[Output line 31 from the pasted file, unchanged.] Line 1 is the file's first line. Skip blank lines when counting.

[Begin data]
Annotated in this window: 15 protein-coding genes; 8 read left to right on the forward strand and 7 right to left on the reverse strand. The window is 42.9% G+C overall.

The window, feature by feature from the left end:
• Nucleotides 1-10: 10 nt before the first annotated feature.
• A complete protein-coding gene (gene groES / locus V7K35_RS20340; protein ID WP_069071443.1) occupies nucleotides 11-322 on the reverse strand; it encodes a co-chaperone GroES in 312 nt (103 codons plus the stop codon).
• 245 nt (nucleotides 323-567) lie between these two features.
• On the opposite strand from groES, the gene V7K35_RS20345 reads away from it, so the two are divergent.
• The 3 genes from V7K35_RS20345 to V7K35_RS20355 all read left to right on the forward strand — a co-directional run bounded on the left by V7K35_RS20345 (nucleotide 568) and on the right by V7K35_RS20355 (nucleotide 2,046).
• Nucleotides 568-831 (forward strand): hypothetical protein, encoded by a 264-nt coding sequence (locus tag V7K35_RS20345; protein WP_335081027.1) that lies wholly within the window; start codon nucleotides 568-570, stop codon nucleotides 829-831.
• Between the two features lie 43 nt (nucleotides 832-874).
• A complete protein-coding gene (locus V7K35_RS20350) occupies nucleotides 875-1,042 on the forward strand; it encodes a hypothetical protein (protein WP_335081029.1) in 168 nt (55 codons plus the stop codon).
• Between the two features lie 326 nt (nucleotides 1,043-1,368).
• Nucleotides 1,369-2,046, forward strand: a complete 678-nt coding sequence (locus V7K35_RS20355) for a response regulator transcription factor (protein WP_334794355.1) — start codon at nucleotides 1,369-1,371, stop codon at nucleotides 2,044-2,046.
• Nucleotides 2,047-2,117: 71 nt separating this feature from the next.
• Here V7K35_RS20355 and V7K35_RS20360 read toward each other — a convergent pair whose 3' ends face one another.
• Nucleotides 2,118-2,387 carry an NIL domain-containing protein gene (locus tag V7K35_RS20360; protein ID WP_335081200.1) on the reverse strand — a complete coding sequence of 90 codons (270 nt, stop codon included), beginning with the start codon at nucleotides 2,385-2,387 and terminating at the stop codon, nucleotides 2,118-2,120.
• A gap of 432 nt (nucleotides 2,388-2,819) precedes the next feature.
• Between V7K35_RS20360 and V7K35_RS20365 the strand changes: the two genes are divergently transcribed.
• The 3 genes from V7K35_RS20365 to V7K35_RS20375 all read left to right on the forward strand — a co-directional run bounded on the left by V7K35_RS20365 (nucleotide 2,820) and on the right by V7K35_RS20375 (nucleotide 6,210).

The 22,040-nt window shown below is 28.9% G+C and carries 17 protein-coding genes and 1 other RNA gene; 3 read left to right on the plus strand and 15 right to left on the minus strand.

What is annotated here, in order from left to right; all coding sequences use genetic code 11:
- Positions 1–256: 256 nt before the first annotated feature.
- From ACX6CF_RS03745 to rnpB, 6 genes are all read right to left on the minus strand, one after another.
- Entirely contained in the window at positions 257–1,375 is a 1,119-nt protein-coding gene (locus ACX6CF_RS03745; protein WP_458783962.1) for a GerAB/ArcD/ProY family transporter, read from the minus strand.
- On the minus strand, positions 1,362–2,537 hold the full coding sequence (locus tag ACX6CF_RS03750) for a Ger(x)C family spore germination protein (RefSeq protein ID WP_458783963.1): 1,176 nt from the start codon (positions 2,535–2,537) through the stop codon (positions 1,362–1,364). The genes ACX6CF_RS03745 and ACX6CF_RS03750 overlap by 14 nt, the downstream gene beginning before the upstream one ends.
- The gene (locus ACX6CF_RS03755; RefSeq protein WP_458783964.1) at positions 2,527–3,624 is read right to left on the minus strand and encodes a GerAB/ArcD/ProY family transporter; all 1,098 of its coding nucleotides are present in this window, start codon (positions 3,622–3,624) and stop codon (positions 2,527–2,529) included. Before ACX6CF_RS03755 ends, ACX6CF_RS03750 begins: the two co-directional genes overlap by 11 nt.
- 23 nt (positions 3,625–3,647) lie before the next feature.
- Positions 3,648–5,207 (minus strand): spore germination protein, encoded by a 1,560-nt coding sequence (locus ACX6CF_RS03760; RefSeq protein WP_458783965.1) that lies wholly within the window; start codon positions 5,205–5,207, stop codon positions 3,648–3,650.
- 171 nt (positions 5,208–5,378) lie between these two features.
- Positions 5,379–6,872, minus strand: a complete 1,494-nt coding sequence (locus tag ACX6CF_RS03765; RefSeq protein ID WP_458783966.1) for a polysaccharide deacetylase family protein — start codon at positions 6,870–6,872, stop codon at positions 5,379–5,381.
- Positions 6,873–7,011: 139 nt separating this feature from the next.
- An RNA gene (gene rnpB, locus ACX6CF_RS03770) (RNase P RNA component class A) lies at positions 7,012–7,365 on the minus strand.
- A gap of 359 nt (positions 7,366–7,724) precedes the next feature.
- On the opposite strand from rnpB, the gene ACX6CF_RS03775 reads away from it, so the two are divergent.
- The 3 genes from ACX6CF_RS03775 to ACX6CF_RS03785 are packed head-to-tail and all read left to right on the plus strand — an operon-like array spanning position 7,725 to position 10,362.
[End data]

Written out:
- An RNA gene (gene rnpB, locus ACX6CF_RS03770) (RNase P RNA component class A) lies at positions 7,012–7,365 on the minus strand.